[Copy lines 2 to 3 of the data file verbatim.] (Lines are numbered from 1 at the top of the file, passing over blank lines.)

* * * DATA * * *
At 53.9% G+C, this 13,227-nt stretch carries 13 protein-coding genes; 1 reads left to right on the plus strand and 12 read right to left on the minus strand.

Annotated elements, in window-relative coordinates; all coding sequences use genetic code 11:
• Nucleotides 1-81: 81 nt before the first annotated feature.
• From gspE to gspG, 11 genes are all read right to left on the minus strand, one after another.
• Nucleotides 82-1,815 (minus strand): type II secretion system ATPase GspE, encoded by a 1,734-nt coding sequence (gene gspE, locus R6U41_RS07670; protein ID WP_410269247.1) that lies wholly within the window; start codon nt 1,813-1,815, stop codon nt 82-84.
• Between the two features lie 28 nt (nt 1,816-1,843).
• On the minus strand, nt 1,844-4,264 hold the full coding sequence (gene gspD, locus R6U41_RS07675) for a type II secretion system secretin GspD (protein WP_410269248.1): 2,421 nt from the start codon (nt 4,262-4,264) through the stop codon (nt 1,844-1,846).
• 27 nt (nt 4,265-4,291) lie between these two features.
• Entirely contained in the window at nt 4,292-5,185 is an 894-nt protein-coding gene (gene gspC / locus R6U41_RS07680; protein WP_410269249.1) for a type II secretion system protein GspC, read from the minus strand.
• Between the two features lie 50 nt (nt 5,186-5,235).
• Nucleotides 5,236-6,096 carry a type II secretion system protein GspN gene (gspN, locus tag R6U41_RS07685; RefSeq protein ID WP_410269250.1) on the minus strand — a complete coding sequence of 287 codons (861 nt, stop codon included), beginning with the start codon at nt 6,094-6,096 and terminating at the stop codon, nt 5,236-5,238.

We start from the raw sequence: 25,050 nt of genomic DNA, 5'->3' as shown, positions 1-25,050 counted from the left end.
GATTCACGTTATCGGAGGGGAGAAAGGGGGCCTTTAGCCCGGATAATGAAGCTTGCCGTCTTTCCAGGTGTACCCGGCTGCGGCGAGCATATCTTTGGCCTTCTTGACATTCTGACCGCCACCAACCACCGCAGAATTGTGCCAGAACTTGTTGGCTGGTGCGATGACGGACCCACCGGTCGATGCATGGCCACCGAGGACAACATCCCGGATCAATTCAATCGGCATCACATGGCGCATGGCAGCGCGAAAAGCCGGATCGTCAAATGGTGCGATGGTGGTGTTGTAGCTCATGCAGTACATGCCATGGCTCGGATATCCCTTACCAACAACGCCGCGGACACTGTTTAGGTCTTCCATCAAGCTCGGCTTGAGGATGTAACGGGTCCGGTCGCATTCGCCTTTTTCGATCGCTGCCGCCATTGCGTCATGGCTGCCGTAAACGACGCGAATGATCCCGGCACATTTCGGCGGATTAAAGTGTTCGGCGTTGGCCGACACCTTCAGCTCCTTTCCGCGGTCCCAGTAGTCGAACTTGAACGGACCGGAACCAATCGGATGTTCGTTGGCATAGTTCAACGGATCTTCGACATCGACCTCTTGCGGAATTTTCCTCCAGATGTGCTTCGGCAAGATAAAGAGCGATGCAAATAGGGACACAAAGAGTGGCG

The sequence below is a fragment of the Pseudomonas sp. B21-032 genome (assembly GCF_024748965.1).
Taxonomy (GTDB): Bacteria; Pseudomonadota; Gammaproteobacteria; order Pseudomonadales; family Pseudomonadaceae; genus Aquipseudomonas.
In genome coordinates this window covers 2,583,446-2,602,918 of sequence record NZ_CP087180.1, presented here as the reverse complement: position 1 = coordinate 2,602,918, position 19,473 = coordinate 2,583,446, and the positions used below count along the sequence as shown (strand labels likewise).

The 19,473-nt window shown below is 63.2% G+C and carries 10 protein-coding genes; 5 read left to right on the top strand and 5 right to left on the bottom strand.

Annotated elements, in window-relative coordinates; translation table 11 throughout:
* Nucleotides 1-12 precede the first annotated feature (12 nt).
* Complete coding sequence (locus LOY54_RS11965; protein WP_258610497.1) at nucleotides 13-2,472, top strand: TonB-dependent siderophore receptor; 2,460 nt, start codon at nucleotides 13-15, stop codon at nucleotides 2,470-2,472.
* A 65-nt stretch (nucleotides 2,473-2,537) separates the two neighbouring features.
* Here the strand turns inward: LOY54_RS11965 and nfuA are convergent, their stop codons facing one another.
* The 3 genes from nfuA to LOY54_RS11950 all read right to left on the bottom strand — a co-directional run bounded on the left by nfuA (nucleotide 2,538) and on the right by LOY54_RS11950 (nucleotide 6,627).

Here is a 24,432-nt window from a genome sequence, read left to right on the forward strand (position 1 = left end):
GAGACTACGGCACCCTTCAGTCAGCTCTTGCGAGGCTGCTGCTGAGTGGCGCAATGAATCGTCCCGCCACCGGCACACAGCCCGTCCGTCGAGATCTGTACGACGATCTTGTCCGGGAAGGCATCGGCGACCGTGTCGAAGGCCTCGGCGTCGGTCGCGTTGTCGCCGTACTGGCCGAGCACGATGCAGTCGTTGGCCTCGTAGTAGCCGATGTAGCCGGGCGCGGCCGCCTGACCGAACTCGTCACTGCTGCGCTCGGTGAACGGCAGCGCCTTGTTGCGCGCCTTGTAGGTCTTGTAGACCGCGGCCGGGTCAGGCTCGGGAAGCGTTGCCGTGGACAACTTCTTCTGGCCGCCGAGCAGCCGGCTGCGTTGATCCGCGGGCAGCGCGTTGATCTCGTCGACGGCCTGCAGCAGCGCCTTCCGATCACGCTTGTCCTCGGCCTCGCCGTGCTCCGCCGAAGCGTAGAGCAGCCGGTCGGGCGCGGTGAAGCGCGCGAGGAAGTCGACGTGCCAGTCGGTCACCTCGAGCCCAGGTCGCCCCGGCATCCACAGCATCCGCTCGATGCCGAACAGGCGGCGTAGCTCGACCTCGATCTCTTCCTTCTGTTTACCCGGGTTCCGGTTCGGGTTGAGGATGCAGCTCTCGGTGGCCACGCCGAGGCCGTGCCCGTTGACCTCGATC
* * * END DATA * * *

Annotated elements, in window-relative coordinates; all coding sequences use genetic code 11:
• Nucleotides 1-81: 81 nt before the first annotated feature.